Charities are not keeping up with surge in text donations, survey suggests

The latest Digital Donor Review by the online platform Give as you Live finds that only a quarter of charities use SMS as a method of fundraising

Text giving
Text giving

Donations by text message have increased in popularity over the past year but only about a quarter of charities use SMS as a method of fundraising, according to a new survey by the fundraising platform Give as you Live.

Give as you Live, which enables online shoppers to donate to charity using money from retailers’ marketing budgets, surveyed more than 3,100 people for its latest Digital Donor Review.

The proportion of people who said that donating by text was their preferred method of giving increased from 9 per cent in 2012 to 11 per cent last year.

And the proportion of people who said they preferred to donate by purchasing items from charity websites  increased to 9.5 per cent from 8 per cent in 2012.

Sponsorship remained the most popular method of donating, chosen by 22 per cent of people, although this was one percentage point down on 2012.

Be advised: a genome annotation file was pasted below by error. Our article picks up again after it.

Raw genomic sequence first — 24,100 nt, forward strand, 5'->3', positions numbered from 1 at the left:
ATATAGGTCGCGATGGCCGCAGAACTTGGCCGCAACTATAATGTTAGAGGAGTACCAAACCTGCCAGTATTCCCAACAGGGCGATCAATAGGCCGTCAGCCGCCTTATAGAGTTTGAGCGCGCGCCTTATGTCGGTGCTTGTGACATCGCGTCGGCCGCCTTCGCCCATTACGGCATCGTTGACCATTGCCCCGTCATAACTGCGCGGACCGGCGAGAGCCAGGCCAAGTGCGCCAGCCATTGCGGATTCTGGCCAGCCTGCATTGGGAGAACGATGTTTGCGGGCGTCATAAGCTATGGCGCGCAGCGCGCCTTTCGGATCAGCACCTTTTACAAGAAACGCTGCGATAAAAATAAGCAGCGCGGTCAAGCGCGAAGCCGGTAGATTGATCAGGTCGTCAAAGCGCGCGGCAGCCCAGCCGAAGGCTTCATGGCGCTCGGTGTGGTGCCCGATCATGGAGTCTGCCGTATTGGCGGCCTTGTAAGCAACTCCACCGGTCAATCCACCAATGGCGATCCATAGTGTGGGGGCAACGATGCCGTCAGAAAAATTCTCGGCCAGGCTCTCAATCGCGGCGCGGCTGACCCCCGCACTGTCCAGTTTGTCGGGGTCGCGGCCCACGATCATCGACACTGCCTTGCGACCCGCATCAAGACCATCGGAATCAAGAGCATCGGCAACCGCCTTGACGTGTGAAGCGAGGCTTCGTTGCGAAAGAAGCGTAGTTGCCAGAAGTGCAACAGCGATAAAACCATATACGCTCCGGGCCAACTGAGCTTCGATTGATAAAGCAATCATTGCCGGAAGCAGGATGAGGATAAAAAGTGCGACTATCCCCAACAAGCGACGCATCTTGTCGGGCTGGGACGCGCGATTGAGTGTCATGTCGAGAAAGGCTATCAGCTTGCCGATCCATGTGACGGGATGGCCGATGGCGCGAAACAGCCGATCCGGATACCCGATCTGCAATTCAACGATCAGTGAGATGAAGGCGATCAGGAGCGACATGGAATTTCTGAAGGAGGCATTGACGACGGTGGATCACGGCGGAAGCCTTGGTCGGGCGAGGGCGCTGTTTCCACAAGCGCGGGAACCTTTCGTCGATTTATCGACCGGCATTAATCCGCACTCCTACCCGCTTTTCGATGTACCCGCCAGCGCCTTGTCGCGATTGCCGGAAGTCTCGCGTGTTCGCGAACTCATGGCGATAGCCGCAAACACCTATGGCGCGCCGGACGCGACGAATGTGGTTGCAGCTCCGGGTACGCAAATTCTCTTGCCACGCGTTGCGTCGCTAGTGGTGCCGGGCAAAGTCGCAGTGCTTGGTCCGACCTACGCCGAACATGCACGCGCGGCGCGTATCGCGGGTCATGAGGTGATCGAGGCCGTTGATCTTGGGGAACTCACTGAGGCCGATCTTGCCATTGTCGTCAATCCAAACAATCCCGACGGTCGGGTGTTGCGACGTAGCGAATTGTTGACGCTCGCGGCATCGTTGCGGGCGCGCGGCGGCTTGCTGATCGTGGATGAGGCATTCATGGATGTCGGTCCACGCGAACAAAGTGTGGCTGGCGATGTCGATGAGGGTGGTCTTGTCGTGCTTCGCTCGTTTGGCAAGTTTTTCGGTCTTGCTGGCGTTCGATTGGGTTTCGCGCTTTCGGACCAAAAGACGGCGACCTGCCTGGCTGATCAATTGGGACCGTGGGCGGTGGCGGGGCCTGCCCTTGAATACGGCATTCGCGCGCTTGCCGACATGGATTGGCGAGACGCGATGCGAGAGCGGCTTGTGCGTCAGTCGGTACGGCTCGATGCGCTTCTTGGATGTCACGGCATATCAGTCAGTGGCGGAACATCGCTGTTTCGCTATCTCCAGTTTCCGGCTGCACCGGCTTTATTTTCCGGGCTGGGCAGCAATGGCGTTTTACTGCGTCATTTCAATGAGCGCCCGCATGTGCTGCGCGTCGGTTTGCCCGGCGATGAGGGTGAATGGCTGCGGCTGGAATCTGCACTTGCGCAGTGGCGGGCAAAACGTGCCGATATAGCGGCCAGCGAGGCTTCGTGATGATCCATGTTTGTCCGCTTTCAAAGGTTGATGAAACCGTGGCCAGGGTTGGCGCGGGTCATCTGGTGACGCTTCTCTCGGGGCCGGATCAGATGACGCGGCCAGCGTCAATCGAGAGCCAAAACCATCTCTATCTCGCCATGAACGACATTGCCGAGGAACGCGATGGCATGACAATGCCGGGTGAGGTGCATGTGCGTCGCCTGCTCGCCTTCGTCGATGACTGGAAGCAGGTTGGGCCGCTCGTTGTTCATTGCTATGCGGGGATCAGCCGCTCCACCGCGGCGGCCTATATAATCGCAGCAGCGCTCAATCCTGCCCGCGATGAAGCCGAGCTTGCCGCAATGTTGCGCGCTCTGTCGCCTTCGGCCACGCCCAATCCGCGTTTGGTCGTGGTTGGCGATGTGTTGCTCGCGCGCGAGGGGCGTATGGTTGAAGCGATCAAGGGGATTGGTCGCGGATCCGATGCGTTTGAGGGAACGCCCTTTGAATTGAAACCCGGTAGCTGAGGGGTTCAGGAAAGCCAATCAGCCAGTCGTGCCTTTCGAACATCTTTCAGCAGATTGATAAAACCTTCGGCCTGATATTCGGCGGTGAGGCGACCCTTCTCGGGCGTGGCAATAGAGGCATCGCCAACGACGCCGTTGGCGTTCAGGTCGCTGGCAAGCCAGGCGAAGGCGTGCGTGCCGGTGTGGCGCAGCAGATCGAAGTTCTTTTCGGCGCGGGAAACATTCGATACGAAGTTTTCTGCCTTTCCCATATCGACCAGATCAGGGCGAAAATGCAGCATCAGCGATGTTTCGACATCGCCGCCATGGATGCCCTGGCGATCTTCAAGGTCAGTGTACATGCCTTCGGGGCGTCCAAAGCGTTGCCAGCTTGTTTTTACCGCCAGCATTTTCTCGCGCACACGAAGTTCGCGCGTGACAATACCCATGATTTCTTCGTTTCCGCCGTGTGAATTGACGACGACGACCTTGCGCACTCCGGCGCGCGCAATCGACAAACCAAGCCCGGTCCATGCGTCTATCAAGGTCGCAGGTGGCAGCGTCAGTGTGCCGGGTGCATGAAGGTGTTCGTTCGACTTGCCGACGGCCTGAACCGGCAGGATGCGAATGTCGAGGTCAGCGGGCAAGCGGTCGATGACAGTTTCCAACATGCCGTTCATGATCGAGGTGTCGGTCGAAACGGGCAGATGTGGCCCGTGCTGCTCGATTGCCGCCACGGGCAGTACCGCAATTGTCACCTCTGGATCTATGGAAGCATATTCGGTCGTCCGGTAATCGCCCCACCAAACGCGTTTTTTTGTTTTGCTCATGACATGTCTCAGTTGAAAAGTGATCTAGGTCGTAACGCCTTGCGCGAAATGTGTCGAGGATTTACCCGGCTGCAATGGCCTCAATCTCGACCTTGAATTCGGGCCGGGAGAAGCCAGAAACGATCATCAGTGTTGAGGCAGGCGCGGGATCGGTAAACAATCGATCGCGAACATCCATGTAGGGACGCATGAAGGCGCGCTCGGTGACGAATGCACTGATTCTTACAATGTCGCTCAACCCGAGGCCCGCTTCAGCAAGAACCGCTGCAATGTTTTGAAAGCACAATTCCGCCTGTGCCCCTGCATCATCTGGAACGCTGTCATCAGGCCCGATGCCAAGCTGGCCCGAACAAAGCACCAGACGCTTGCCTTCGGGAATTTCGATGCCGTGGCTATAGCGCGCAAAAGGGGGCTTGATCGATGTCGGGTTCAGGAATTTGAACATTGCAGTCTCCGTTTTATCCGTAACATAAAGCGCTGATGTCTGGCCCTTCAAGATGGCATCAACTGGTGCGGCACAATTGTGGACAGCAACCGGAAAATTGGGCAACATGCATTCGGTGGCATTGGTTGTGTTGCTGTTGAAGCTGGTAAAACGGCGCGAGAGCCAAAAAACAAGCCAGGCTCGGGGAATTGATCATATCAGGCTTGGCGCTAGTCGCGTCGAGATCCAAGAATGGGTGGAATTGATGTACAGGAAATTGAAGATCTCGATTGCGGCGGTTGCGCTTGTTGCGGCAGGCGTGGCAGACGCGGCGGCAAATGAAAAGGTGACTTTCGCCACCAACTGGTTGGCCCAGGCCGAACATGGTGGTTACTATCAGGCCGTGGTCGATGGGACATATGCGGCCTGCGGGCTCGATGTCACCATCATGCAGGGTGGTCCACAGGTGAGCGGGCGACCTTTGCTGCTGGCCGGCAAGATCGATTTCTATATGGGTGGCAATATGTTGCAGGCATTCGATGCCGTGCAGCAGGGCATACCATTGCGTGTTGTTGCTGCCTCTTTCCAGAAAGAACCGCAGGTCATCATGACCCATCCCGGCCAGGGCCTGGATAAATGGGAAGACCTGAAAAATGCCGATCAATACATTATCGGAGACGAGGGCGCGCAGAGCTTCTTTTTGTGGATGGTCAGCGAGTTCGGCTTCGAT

The proportion of people who said they preferred to make donations online remained steady at 21.5 per cent, but those saying that giving by direct debit was their preferred method fell from 21 per cent to 18 per cent.

But despite the growing preference among donors to give by text, a separate Give as you Live survey of 375 charity workers this month found that only 26 per cent used SMS to fundraise and 83 per cent did not have a mobile strategy.

Polly Gowers, founder and chief executive of Give as you Live, said other sectors, such as retail and social media, had made mobile a priority in recent years.

"However, our research suggests that charities are currently left behind," she said. "The third sector needs to work together to embrace mobile and use it to increase charitable support."

Give as you Live has predicted that 60 per cent of the population will be surfing the internet using a smartphone by 2015 and that charities need to understand the intentions of people who visit their websites.

The Digital Donor Review says that "making a donation" was the top reason for visiting charity sites, with 21 per cent agreeing with this statement, but also that 10 per cent of visits were to make a purchase from the charity.

Andrew Ball, director of fundraising at the children’s communication charity I Can, said the survey underlined the important role that digital platforms sould have in current and future fundraising strategies.

He said I Can had launched a text donation option this year and invested in the development of an app.

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